WELCOME TO SARAJEVO
(director: Michael Winterbottom; screenwriter: Frank Cottrell Boyce; cinematographer: Daf Hobson; editor: Trevor Waite; cast: Stephen Dillane (Henderson), Woody Harrelson (Flynn), Marisa Tomei (Nina), Emira Nusevic (Emira), Kerry Fox (Jane Carson), Goran Visnjic (Risto), Emily Lloyd (Annie McGee); Rundown: 102; Miramax Films; 1997-UK)
“This film offers an honest portrait of the media in action, as it also depicts a public that is more interested in being entertained than being informed.”
Reviewed by Dennis Schwartz
What gets into the headlines determines how most of us view the world. When the civil outbreak in Bosnia reared its ugly head, it painfully reminded the rest of the world that this troubled area was coming back to haunt the world again with its bloody hatreds. Ethnic hatred had never gone away, even in the relative calm of Tito’s post-war Yugoslavia. Now that ethnic war is here again with a particular vengeance as ethnic cleansing becomes a government policy pitting Serbs against Muslims, the problem is dangerously out in the open.
In this film the first welcome to the bombed out Sarajevo you get, is seeing a family coming out of a church from a wedding and shots being fired by snipers as a bullet fatally strikes the mother of the bride. You watch her lying on the street, as newsmen snap their photos from a safe distance until her body is removed by a priest and a reporter named Flynn (Woody). Flynn is a loud-mouth American who backs up his big talk with brave deeds, making him a likable enough person among the other foreign reporters covering the war; he offers a bit of comic relief for the audience.
The film will try to depict the horrors of the war on the civilian population balanced against the media’s reaction to what they are covering. They are only there for the story of the day but are caught in the harsh reality of the situation, surrounded by constant danger. They are trying to find a way to keep things in perspective for themselves, to get their story while remaining sane about the madness enveloping them, to do whatever they can to make some difference in the conflict, even if they act somewhat glib in doing their job. But there is no way for a reporter to put out of his mind that more than 200,000 civilians who died in this Bosnian war and of the countless other human tragedies that are so numerous, that most go unreported.
Winterbottom focuses his attention on the true story of a British TV reporter who grew miffed at his station’s uncommitted coverage and shifted gears on them by going to an orphanage and doing a human interest story, but getting so entangled with his emotions that he ends up adopting an abandoned girl who was living and working in the orphanage and brings her back to Great Britain with him by using some guile to make this illegal adoption possible. Stephen Dillane plays Henderson, the British reporter who felt compassionate enough to keep his promise to the young girl to free her from the misery of her country. Emira Nusevic plays herself, with the realistic sense of danger emanating from one who actually lived through this experience. Henderson is shown at work along with his cameraman, Gregg (James Nesbitt), and his producer, Jane (Kerry Fox), as they compete with the rest of the media for a story and engage in untold pressures from their bosses back home. Goran Visnjic (Risto) is movingly portrayed as the local hired by the TV crew to do the driving and translating for them; while Marisa Tomei (Nina) is stereotyped as the “do-gooder”, working for a relief agency in a throw-in role.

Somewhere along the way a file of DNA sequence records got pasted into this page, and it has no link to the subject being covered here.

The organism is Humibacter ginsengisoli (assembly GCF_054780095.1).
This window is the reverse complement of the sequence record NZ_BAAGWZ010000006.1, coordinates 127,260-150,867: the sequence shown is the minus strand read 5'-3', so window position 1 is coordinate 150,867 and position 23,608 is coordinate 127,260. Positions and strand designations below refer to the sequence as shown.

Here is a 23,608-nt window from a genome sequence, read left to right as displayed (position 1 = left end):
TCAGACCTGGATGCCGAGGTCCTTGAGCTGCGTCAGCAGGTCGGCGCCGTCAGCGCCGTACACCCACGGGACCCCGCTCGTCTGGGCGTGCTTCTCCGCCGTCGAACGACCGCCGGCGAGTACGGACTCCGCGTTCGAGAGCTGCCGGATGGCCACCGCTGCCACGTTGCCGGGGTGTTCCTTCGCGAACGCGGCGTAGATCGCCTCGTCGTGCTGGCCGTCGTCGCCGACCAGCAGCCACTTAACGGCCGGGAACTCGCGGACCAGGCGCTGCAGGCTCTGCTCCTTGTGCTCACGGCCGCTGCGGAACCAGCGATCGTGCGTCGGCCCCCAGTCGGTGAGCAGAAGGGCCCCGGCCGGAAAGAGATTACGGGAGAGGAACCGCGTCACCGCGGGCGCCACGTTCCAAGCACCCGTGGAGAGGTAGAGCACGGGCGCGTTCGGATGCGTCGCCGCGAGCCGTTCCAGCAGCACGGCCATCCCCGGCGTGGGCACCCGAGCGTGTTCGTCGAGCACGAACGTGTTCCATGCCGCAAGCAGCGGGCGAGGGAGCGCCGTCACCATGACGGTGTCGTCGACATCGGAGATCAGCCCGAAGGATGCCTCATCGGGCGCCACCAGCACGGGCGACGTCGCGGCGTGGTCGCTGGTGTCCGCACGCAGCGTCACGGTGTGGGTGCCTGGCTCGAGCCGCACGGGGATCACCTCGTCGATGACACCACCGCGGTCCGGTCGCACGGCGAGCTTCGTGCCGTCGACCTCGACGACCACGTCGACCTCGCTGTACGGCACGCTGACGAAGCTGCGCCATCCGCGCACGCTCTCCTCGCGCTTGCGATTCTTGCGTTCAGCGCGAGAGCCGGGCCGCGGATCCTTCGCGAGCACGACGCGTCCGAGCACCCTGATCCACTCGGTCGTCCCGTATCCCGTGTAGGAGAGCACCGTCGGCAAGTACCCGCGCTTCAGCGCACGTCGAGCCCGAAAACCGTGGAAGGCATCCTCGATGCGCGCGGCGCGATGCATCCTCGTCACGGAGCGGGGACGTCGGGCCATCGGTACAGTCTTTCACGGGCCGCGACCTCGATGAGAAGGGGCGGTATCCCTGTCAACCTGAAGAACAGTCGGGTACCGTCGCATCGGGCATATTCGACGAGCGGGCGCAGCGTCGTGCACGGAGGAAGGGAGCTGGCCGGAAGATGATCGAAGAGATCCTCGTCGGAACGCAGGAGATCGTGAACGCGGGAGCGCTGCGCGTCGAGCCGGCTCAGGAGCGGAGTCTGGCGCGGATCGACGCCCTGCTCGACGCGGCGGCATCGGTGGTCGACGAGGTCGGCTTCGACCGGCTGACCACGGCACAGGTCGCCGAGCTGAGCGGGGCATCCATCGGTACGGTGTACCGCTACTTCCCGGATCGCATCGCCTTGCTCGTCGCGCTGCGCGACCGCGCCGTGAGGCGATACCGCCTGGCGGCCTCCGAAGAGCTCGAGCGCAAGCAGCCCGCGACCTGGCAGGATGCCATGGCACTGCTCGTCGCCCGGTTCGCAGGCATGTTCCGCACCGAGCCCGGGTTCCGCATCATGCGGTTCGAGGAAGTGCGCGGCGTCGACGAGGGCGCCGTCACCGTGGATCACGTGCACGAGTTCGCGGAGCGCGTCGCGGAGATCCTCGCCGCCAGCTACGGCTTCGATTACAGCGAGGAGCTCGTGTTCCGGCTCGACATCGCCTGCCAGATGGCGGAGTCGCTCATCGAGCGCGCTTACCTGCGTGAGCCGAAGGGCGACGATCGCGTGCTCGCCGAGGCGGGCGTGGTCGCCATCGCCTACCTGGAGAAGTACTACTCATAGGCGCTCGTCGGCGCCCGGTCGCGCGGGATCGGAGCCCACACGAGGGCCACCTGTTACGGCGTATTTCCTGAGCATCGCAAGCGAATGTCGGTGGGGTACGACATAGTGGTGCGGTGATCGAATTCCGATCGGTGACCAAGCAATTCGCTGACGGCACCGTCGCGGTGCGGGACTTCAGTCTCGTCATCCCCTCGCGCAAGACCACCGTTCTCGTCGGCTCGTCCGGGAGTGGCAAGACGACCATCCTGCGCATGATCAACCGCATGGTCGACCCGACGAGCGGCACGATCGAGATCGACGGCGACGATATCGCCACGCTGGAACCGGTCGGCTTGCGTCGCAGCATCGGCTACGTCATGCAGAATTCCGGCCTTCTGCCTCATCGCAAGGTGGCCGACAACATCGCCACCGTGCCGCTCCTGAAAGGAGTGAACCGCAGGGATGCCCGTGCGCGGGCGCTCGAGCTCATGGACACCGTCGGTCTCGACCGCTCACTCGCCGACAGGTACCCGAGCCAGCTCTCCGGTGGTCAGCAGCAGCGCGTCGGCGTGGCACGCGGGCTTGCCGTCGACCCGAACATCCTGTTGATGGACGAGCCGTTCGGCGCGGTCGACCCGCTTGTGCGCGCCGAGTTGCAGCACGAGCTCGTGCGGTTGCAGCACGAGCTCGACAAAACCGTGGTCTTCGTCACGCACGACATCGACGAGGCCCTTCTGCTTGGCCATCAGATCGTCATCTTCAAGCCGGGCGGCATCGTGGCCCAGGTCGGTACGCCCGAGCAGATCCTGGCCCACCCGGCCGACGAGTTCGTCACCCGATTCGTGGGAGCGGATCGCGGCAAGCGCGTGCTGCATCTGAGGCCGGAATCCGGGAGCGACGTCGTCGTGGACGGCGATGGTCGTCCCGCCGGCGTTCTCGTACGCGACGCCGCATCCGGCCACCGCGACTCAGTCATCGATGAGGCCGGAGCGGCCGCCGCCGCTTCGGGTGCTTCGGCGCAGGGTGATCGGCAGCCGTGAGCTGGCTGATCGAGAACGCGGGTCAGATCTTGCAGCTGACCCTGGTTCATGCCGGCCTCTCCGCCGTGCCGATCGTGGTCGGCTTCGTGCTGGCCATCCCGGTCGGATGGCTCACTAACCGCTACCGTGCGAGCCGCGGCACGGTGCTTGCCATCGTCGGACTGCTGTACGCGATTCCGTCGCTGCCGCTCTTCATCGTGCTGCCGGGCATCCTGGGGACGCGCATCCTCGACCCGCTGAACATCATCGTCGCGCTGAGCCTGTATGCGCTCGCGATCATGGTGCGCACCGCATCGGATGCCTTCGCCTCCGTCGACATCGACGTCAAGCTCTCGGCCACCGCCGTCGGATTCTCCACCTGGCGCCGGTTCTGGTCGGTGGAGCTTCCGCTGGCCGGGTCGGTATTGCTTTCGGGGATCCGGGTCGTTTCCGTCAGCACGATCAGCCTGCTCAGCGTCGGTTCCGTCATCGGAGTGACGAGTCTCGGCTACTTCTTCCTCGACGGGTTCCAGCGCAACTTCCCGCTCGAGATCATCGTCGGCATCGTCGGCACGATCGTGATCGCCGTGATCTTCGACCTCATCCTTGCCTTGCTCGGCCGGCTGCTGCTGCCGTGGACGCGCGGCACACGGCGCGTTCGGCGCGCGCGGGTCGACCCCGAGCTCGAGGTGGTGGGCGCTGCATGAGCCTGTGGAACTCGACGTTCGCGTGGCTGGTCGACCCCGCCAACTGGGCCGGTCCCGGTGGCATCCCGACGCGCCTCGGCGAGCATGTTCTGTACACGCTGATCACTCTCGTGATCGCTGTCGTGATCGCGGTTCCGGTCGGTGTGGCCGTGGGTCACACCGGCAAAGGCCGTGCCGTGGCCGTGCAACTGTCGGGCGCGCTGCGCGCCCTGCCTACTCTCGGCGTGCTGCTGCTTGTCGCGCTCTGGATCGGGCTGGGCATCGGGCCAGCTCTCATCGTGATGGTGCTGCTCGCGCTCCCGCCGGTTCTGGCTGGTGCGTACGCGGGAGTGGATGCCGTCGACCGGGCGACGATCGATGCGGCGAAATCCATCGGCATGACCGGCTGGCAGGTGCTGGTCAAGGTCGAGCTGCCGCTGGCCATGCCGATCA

Since the war is precipitated at this point in history by the Serbs, the film has little choice but to point out that the Serbs are mainly responsible for what is happening now. To argue back and forth, to say that atrocities are committed by everyone as it actually was during the course of this long historical conflict, would not properly explain the problem that is occurring between 1992-93, of the Serbian genocidal practice. What is so forcefully happening in Sarajevo, even though it is on the news everyday, has not caught the American people’s attention as much as you might think it would. The reasons for that are many-fold but probably one of the best reasons, is that the Clinton administration was too preoccupied with domestic policies to turn its full attention on a situation it had no clear policy on and the European countries also had no answers and therefore chose to safely not get involved in their own backyard affairs.
This film offers an honest portrait of the media in action, as it also depicts a public that is more interested in being entertained than being informed. The film makes its point by showing after a particularly disastrous slaughter caught on film, that story being replaced from the British front page headlines with a story about the impending separation of the Duke and Duchess of York. It seems as if the public could care less about what is happening there. So it shouldn’t be all that surprising that the public also showed its indifference at the box office to this heartfelt film.
REVIEWED ON 4/13/99 GRADE: B